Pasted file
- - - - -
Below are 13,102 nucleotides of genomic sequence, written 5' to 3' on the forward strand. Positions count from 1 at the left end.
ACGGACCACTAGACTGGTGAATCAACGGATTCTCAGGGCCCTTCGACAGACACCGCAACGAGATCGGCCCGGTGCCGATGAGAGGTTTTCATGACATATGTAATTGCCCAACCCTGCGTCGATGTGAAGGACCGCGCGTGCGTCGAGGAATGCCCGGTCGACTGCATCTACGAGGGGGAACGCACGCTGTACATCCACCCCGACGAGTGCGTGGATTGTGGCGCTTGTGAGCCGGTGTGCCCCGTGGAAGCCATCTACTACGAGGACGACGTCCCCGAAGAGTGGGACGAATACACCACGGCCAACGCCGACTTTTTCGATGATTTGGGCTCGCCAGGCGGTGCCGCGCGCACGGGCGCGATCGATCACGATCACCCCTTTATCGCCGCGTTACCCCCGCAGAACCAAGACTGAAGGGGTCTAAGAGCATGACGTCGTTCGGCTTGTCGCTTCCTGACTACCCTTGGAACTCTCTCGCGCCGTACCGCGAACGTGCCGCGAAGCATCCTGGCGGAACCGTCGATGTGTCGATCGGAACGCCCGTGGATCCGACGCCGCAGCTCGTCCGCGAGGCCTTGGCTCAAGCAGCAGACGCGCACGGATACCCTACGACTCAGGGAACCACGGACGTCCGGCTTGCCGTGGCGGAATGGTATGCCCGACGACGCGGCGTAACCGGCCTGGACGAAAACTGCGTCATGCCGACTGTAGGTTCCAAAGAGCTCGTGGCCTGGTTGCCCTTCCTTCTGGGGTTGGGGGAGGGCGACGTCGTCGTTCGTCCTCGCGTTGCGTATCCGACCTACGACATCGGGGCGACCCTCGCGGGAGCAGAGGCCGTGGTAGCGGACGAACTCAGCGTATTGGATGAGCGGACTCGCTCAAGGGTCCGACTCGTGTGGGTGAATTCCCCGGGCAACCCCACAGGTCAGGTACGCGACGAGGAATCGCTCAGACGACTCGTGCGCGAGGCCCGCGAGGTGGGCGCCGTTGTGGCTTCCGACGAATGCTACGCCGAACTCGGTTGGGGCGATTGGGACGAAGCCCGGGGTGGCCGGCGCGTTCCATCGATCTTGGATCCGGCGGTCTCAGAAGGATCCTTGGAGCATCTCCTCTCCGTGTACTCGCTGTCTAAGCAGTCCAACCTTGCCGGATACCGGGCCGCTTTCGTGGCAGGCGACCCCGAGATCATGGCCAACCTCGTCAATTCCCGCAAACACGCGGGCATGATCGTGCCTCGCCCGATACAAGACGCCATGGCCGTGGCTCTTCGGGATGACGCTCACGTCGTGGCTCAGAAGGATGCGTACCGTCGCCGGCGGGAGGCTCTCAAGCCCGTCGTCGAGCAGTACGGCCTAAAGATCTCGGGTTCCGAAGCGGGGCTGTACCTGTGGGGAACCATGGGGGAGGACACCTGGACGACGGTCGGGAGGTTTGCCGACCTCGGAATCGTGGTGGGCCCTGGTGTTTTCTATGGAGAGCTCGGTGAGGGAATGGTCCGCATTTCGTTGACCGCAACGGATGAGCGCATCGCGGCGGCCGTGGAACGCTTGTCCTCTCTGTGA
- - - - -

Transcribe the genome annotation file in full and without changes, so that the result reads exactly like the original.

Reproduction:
Below are 13,102 nucleotides of genomic sequence, written 5' to 3' on the forward strand. Positions count from 1 at the left end.
ACGGACCACTAGACTGGTGAATCAACGGATTCTCAGGGCCCTTCGACAGACACCGCAACGAGATCGGCCCGGTGCCGATGAGAGGTTTTCATGACATATGTAATTGCCCAACCCTGCGTCGATGTGAAGGACCGCGCGTGCGTCGAGGAATGCCCGGTCGACTGCATCTACGAGGGGGAACGCACGCTGTACATCCACCCCGACGAGTGCGTGGATTGTGGCGCTTGTGAGCCGGTGTGCCCCGTGGAAGCCATCTACTACGAGGACGACGTCCCCGAAGAGTGGGACGAATACACCACGGCCAACGCCGACTTTTTCGATGATTTGGGCTCGCCAGGCGGTGCCGCGCGCACGGGCGCGATCGATCACGATCACCCCTTTATCGCCGCGTTACCCCCGCAGAACCAAGACTGAAGGGGTCTAAGAGCATGACGTCGTTCGGCTTGTCGCTTCCTGACTACCCTTGGAACTCTCTCGCGCCGTACCGCGAACGTGCCGCGAAGCATCCTGGCGGAACCGTCGATGTGTCGATCGGAACGCCCGTGGATCCGACGCCGCAGCTCGTCCGCGAGGCCTTGGCTCAAGCAGCAGACGCGCACGGATACCCTACGACTCAGGGAACCACGGACGTCCGGCTTGCCGTGGCGGAATGGTATGCCCGACGACGCGGCGTAACCGGCCTGGACGAAAACTGCGTCATGCCGACTGTAGGTTCCAAAGAGCTCGTGGCCTGGTTGCCCTTCCTTCTGGGGTTGGGGGAGGGCGACGTCGTCGTTCGTCCTCGCGTTGCGTATCCGACCTACGACATCGGGGCGACCCTCGCGGGAGCAGAGGCCGTGGTAGCGGACGAACTCAGCGTATTGGATGAGCGGACTCGCTCAAGGGTCCGACTCGTGTGGGTGAATTCCCCGGGCAACCCCACAGGTCAGGTACGCGACGAGGAATCGCTCAGACGACTCGTGCGCGAGGCCCGCGAGGTGGGCGCCGTTGTGGCTTCCGACGAATGCTACGCCGAACTCGGTTGGGGCGATTGGGACGAAGCCCGGGGTGGCCGGCGCGTTCCATCGATCTTGGATCCGGCGGTCTCAGAAGGATCCTTGGAGCATCTCCTCTCCGTGTACTCGCTGTCTAAGCAGTCCAACCTTGCCGGATACCGGGCCGCTTTCGTGGCAGGCGACCCCGAGATCATGGCCAACCTCGTCAATTCCCGCAAACACGCGGGCATGATCGTGCCTCGCCCGATACAAGACGCCATGGCCGTGGCTCTTCGGGATGACGCTCACGTCGTGGCTCAGAAGGATGCGTACCGTCGCCGGCGGGAGGCTCTCAAGCCCGTCGTCGAGCAGTACGGCCTAAAGATCTCGGGTTCCGAAGCGGGGCTGTACCTGTGGGGAACCATGGGGGAGGACACCTGGACGACGGTCGGGAGGTTTGCCGACCTCGGAATCGTGGTGGGCCCTGGTGTTTTCTATGGAGAGCTCGGTGAGGGAATGGTCCGCATTTCGTTGACCGCAACGGATGAGCGCATCGCGGCGGCCGTGGAACGCTTGTCCTCTCTGTGA